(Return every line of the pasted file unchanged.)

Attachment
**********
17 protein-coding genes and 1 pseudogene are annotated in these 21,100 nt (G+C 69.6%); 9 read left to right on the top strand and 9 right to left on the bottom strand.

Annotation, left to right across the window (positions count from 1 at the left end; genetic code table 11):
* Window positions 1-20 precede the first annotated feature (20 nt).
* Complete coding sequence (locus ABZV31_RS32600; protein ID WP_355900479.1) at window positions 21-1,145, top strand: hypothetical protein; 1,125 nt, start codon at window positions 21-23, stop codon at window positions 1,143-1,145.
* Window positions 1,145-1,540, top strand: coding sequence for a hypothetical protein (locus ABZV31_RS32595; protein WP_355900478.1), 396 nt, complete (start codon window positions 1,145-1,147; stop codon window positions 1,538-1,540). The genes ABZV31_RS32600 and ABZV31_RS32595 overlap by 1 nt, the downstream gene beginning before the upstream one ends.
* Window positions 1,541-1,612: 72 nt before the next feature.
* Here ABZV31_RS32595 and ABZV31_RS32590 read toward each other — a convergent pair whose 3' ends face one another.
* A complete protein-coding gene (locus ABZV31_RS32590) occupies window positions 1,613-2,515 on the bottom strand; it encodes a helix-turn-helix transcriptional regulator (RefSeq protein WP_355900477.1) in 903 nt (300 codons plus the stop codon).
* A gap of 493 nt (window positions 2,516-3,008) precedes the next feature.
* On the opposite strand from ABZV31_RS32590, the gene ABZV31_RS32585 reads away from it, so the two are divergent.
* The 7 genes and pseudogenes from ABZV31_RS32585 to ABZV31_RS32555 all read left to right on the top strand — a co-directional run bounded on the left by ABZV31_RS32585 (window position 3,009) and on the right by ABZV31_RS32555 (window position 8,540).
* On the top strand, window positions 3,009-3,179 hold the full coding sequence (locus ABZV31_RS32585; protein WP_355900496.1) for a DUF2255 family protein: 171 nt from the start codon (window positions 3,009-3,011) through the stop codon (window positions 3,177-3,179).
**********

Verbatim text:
17 protein-coding genes and 1 pseudogene are annotated in these 21,100 nt (G+C 69.6%); 9 read left to right on the top strand and 9 right to left on the bottom strand.

Annotation, left to right across the window (positions count from 1 at the left end; genetic code table 11):
* Window positions 1-20 precede the first annotated feature (20 nt).
* Complete coding sequence (locus ABZV31_RS32600; protein ID WP_355900479.1) at window positions 21-1,145, top strand: hypothetical protein; 1,125 nt, start codon at window positions 21-23, stop codon at window positions 1,143-1,145.
* Window positions 1,145-1,540, top strand: coding sequence for a hypothetical protein (locus ABZV31_RS32595; protein WP_355900478.1), 396 nt, complete (start codon window positions 1,145-1,147; stop codon window positions 1,538-1,540). The genes ABZV31_RS32600 and ABZV31_RS32595 overlap by 1 nt, the downstream gene beginning before the upstream one ends.
* Window positions 1,541-1,612: 72 nt before the next feature.
* Here ABZV31_RS32595 and ABZV31_RS32590 read toward each other — a convergent pair whose 3' ends face one another.
* A complete protein-coding gene (locus ABZV31_RS32590) occupies window positions 1,613-2,515 on the bottom strand; it encodes a helix-turn-helix transcriptional regulator (RefSeq protein WP_355900477.1) in 903 nt (300 codons plus the stop codon).
* A gap of 493 nt (window positions 2,516-3,008) precedes the next feature.
* On the opposite strand from ABZV31_RS32590, the gene ABZV31_RS32585 reads away from it, so the two are divergent.
* The 7 genes and pseudogenes from ABZV31_RS32585 to ABZV31_RS32555 all read left to right on the top strand — a co-directional run bounded on the left by ABZV31_RS32585 (window position 3,009) and on the right by ABZV31_RS32555 (window position 8,540).
* On the top strand, window positions 3,009-3,179 hold the full coding sequence (locus ABZV31_RS32585; protein WP_355900496.1) for a DUF2255 family protein: 171 nt from the start codon (window positions 3,009-3,011) through the stop codon (window positions 3,177-3,179).